A worker walks near a 747-8 airplane at the Boeing factory in Everett, Wash.
David Ryder | Bloomberg | Getty Images
Boeing is extending production shut down at its Seattle-area airplane factories “until further notice” because of the coronavirus pandemic, the company said Sunday.
The manufacturer last month said it would pause production for two weeks at the facilities, where it produces wide-body planes. It had already suspended production in January of the 737 Max, which has been grounded for more than a year after two fatal crashes.
“These actions are being taken in light of the company’s continuing focus on the health and safety of employees, current assessment of the spread of COVID-19 in Washington state, the reliability of the supply chain and additional recommendations from government health authorities,” Boeing said in a statement. The decision does not impact work at its 787 facilities in South Carolina, a spokesman said.
About 135 Boeing employees have tested positive for COVID-19, a Boeing spokesman said. Boeing employs about 160,000 people.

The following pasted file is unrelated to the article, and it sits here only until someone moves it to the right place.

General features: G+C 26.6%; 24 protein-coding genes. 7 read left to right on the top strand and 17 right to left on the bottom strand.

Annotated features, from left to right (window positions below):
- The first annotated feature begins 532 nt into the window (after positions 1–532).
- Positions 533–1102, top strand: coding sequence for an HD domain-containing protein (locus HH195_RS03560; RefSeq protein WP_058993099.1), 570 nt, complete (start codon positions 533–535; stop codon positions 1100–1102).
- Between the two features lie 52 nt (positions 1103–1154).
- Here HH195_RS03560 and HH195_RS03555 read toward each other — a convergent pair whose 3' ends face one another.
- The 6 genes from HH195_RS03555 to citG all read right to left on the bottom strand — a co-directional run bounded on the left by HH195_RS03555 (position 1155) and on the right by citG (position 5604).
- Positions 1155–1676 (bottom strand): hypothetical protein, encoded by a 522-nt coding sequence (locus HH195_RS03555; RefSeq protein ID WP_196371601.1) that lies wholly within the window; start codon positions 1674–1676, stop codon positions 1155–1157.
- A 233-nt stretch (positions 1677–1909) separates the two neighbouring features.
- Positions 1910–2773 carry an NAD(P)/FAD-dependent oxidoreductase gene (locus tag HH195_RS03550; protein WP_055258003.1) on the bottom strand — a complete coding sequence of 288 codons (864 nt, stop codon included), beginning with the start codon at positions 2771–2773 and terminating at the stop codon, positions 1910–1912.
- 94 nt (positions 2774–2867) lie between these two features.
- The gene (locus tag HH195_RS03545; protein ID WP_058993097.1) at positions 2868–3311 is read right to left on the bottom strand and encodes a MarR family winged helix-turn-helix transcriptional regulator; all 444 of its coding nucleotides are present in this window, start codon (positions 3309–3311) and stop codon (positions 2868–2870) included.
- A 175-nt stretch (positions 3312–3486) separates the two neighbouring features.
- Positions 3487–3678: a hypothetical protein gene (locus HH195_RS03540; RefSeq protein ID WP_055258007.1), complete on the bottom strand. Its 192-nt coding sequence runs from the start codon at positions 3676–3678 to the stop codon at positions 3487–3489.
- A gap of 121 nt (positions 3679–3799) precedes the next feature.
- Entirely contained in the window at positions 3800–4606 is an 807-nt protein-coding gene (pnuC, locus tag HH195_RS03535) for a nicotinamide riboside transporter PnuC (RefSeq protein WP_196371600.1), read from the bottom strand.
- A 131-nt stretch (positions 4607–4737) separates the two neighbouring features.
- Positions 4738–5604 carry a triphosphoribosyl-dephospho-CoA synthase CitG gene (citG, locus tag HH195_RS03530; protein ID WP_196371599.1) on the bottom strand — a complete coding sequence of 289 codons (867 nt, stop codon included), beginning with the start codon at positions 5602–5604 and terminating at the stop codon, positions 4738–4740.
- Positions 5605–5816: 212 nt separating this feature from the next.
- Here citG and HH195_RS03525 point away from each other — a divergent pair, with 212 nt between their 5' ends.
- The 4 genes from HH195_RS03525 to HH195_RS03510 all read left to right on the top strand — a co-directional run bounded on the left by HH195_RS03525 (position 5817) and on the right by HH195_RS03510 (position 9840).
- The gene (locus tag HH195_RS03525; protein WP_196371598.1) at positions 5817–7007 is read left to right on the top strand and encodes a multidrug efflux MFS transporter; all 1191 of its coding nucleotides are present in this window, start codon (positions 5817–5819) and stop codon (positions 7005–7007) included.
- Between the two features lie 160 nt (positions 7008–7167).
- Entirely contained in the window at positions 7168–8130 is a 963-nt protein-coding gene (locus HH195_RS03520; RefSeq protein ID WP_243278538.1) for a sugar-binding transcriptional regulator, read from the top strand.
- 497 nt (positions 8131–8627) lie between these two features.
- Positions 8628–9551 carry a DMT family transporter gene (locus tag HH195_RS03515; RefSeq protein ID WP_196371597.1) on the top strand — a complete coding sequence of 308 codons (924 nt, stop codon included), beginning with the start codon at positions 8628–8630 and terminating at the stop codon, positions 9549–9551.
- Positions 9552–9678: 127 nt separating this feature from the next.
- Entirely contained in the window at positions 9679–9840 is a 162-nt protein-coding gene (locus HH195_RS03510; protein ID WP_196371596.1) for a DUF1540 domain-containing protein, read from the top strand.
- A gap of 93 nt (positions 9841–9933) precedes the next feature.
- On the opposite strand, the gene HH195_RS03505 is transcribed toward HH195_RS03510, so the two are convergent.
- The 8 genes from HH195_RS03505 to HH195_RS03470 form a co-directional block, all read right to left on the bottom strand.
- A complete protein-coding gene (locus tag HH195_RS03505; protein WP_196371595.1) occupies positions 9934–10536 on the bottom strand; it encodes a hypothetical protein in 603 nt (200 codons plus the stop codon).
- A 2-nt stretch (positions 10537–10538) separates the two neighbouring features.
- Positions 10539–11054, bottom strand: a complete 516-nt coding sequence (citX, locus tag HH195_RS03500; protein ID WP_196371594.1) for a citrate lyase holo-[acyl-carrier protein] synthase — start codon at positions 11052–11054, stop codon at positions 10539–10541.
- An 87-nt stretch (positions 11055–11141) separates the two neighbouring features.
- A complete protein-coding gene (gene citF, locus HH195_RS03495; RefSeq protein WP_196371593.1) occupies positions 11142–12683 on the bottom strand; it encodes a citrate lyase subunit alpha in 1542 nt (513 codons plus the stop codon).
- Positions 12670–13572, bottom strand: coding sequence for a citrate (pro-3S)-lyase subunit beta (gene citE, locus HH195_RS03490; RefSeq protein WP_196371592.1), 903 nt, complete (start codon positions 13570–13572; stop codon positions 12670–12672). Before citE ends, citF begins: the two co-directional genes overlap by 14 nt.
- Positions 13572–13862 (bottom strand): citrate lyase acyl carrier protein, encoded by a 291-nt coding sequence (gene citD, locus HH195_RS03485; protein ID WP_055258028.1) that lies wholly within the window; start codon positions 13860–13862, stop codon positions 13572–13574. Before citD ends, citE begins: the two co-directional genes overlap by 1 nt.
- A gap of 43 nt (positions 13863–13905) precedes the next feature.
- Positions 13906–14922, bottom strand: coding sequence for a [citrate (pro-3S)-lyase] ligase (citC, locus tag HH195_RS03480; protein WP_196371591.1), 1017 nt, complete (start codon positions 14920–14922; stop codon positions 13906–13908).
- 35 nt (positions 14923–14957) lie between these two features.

Coronavirus and harsh measures to stop it such as travel bans and stay-at-home orders have roiled air travel demand. Airlines are parking hundreds of planes and deferring orders of new jets, promising difficult months ahead for aircraft manufacturers like Boeing and its European rival Airbus.
Boeing has sought $60 billion in government aid for itself and its massive supply chain, but it was not immediately clear how much the industry will receive as part of the $2 trillion coronavirus relief package Congress approved last month.
The virus is an additional problem for Boeing, which has been struggling with the fallout of the 737 Max crisis. The company last week said it was offering employees voluntary separations from the company in an effort to save cash. Boeing last month also suspended its dividend.
Avolon, one of the biggest airplane-leasing firms, on Friday said it was cancelling orders for 75 737 Max planes that were due to be delivered by 2023 as well as four Airbus A330 jets.
“We are currently facing the most challenging period in the history of commercial aviation,” Avolon CEO Domhnal Slattery said in a statement on Friday. “The impact of the virus has been far reaching and the required response, both on an individual and on a community basis, is without parallel.”